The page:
In mid-March, we began this seven-part series on the upcoming federal Budget with a self-evident statement, “COVID-19 has shown us that people’s health and wellbeing must be prioritized.” Events of the last weeks have underlined this truth with devastating clarity. Even as a disastrous third wave destroys lives and families, overwhelmingly in working class and racialized communities, access to vaccinations has been grossly uneven, favouring the affluent.
On the brink of Monday’s Budget, the need for strong social infrastructure, and a resilient, sustainable economy that supports a livable future in the midst of ongoing and coming crises, has never been greater.
Canada’s use and export of fossil fuels contributes disproportionately to the costs and damages caused by GHG emissions. Extracting and exporting resources has made the country wealthy. At the same time, countries that have benefited the least from extractive economies are experiencing impacts, like food insecurity and forced migration, first and most. Canada needs to do its fair share to redress both social and ecological harms, contributing to an equitable and just transition globally.
Throne Speech Promises Interim Report - November 12, 2020
We've been tracking actions the federal government has taken (or failed to take) since the throne speech on September 23rd! See a small section of the report below. Click here for the full Interim Report!
*Promises that were made are highlighted in green.
*Suggested actions not explicitly mentioned in speech are highlighted in Red.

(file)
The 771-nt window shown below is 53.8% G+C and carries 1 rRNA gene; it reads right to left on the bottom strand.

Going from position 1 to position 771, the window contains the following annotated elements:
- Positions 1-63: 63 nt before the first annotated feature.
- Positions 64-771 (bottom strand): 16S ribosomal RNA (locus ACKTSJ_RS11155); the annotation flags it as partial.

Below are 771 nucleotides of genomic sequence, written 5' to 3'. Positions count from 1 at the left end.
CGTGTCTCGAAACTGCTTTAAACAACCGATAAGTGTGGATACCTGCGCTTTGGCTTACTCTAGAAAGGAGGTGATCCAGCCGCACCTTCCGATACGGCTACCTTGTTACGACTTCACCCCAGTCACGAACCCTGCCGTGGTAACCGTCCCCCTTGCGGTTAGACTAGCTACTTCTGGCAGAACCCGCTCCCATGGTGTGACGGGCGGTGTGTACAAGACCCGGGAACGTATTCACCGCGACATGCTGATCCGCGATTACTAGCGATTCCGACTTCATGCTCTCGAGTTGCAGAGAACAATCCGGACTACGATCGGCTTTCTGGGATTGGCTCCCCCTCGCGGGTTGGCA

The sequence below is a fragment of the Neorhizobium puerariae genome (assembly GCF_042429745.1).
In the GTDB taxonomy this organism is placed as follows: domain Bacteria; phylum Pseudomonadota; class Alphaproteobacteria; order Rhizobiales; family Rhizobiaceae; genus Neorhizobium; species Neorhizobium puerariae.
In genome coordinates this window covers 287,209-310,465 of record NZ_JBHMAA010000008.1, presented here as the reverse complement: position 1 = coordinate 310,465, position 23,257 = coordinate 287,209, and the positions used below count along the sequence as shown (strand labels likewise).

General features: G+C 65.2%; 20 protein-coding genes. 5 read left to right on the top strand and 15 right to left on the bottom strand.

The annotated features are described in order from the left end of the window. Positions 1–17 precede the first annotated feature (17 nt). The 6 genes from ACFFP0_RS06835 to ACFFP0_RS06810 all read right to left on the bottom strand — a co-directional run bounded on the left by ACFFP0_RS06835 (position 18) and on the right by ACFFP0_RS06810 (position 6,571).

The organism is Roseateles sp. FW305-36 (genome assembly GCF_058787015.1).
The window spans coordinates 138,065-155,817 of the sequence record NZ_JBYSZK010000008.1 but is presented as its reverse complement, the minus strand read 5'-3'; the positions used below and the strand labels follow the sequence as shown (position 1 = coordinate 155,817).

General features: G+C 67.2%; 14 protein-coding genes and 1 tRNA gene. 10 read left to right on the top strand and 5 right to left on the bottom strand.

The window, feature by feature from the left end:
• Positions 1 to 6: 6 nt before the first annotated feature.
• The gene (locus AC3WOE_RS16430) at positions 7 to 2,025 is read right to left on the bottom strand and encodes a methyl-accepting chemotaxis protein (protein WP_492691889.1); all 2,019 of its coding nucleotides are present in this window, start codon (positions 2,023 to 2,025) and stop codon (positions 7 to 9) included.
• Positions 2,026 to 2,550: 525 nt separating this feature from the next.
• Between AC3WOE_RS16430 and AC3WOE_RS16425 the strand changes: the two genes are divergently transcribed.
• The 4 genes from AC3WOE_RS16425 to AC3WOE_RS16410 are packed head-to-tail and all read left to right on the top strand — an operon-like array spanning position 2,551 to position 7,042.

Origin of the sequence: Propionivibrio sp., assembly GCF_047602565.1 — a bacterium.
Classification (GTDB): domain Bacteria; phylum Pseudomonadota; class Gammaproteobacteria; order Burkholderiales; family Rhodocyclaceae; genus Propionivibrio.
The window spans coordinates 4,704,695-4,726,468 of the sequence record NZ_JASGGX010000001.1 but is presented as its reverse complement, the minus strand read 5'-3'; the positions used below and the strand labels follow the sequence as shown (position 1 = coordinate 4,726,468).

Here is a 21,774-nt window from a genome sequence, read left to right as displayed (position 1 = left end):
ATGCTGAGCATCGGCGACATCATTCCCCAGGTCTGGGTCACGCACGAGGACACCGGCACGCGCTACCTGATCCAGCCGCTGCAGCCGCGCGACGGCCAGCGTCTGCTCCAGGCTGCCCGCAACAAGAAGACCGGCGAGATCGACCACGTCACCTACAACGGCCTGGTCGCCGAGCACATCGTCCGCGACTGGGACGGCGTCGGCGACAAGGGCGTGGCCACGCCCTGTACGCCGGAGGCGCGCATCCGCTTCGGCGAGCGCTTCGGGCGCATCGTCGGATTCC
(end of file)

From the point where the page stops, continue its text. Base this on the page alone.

1) Health and Wellbeing - Puts people's health and wellbeing first. No exceptions.
a) Protects the Environment
|Action||Pass √ Fail X||Notes|
X - G20 energy communiqué sign-on.
√ - Signed Leaders Pledge for Nature.
X - Haven’t met current pledges yet.
X - Haven’t shown effective national leadership.
Shift away from harmful industry.
X - Need to move economy, global trade, and subsidies away from destructive practises.
Respect Indigenous land stewardship, sovereignty, laws, values.
X - Indigenous land rights violations.
X - Need to centre Indigenous Land Stewardship.
Use nature-based solutions(plant trees).
X - Tree-planting delayed.
N1 - Initiated by Saudi Arabia, the G20 energy communiqué includes fossil fuel bailouts, doesn’t mention Fossil Fuel subsidies, and endorses a “circular economy” strategy that depends a lot on unproven carbon capture methods, distracting from what is actually needed: a reduction of emissions.
N2 - Next UN General Assembly High Level Week in September 2021, will review progress and reaffirm.
N3 - “To address and alleviate human rights questions, social justice issues, and conservation challenges, the Global Safety Net calls for better protection for Indigenous communities….” (1) Yet, from coast to coast, we see Indigenous communities trying to protect land and water subjected to rights violations.
N4 - “Environmentalism and Indigenous rights must go hand in hand. Those who have stewarded these lands for thousands of years hold the knowledge and relationships key to carrying forward the legacy of thriving ecosystems.” “....sovereignty claims are inextricably linked to the health and sustainability of the lands and waters they care for.” (2)